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Regarding your bank A -> bank D deleveraging scenario, I agree with these mechanics... I hadn't argued that shrinking balance sheets would magnify purchasing power (and therefore potential treasury demand), I simply argued that such purchasing power is preserved whether or not each individual firm chooses to pay down liabilities (i.e., bank D has the same purchasing power bank A had). The key related point is that if public debt issuance does not grow faster than private debt contraction, all that is happening at a system-wide level is substitution of public debt for private debt, and public debt supply should see sufficient demand. [Of course Japan's public debt has grown much faster than private debt has shrunk, yet their JGB yields have declined regardless, so clearly other factors matter also, I'm just touching on the core point as I see it.]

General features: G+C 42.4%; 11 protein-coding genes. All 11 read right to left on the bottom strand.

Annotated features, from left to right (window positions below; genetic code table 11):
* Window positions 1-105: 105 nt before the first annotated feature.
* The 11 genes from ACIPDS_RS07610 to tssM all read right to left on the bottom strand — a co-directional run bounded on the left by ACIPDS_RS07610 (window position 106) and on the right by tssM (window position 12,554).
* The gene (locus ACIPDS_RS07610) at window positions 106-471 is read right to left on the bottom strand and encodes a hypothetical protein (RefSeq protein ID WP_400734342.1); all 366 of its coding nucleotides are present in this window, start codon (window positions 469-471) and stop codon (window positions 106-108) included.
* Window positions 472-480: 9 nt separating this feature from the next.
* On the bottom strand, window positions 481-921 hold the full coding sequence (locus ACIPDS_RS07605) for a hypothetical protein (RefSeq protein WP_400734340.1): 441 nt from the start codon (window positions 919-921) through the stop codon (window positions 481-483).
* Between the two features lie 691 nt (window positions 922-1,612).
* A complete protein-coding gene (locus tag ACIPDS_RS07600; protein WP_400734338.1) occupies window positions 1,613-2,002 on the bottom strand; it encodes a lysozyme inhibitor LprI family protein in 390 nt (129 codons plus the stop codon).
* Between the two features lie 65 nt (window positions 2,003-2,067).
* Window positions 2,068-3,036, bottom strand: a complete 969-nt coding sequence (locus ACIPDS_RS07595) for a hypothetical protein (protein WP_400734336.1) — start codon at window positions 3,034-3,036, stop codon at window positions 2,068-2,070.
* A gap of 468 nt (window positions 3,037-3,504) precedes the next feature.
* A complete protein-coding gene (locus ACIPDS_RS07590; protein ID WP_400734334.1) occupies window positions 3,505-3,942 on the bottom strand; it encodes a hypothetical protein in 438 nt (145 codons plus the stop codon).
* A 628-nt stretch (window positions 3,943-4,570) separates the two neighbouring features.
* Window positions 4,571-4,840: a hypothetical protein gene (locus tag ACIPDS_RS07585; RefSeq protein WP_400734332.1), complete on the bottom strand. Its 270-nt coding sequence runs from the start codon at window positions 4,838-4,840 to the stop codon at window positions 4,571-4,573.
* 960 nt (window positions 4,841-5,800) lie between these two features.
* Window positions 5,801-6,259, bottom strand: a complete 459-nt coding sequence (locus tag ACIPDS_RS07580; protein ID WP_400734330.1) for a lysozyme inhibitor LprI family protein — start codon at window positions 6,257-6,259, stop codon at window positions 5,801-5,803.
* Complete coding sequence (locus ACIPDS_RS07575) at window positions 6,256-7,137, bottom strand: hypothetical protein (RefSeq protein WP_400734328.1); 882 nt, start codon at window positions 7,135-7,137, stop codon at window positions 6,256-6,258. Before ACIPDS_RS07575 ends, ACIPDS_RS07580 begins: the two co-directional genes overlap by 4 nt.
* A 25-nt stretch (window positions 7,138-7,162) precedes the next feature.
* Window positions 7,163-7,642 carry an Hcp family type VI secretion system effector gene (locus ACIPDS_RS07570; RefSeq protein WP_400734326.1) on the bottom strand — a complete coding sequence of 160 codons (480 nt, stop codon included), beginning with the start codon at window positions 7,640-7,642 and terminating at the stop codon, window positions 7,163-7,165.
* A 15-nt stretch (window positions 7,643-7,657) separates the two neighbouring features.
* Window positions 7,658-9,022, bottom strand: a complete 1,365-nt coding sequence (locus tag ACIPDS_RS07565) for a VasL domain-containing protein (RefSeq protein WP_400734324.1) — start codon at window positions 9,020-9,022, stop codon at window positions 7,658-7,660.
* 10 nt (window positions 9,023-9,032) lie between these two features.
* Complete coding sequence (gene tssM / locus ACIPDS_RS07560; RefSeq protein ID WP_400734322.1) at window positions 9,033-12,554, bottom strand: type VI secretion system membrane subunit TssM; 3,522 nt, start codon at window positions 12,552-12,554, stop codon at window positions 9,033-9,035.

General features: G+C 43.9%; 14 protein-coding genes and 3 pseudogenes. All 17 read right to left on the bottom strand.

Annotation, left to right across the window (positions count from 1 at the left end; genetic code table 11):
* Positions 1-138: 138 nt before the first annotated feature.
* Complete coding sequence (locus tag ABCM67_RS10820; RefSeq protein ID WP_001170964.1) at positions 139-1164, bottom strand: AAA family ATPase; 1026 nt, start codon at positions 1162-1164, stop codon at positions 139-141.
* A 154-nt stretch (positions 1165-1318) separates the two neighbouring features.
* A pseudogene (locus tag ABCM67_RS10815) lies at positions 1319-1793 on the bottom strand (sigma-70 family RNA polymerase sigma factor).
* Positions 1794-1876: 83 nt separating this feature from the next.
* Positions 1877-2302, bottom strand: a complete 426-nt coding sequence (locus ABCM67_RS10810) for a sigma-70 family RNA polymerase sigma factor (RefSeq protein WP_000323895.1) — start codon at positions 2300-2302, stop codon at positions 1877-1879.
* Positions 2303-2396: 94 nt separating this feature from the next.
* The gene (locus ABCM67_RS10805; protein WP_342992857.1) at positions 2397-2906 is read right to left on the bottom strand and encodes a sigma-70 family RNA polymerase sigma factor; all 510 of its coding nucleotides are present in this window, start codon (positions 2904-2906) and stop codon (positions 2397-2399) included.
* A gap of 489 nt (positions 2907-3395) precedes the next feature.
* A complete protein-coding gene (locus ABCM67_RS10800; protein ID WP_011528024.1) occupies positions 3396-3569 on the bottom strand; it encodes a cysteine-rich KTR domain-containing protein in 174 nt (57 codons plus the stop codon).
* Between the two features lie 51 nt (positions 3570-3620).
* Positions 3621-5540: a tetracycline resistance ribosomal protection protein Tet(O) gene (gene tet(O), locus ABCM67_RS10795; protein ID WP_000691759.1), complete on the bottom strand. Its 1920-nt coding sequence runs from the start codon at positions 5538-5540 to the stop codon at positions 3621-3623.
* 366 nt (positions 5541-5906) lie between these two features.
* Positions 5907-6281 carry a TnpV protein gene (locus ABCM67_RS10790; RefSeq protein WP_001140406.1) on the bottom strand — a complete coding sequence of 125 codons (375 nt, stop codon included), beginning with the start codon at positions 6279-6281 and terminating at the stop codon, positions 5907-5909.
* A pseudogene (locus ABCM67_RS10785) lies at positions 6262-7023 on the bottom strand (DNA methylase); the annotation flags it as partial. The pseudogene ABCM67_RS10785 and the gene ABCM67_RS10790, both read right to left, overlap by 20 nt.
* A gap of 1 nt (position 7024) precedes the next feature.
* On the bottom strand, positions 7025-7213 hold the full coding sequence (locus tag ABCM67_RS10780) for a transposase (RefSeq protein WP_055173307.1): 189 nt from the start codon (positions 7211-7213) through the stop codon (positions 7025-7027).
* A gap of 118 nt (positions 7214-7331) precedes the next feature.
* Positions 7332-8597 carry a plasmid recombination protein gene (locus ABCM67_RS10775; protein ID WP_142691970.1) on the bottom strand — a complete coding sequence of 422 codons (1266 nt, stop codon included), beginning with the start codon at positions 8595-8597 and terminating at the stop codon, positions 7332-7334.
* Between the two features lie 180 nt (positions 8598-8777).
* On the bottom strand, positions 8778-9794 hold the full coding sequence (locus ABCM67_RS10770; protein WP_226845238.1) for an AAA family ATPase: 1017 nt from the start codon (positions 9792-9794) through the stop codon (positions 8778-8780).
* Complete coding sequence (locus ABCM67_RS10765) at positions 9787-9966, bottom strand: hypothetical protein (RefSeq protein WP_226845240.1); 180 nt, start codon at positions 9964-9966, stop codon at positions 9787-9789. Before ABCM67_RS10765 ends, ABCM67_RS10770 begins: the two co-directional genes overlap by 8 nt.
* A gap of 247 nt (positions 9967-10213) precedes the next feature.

On cash already being supportive of treasury issuance via t-bills -- I agree! (It's also a point I made here). Which is why I see the current run-up in yields as not driven by supply/demand inbalance (the latest flow of funds shows reduction in private lending slightly exceeding increase in public borrowing) or even expensive marginal cost of funds (since the phenonmenon has been global), but instead primarily reflation/inflation expectations. So for me the key question is simply whether reflation/inflation can succeed this time around before significant further deleveraging. The odds seem against it but maybe I'll be surprised.
P.S. Your blog has been better than ever in recent months. I can't figure out why it isn't better known (at least evidenced via links from other blogs I read).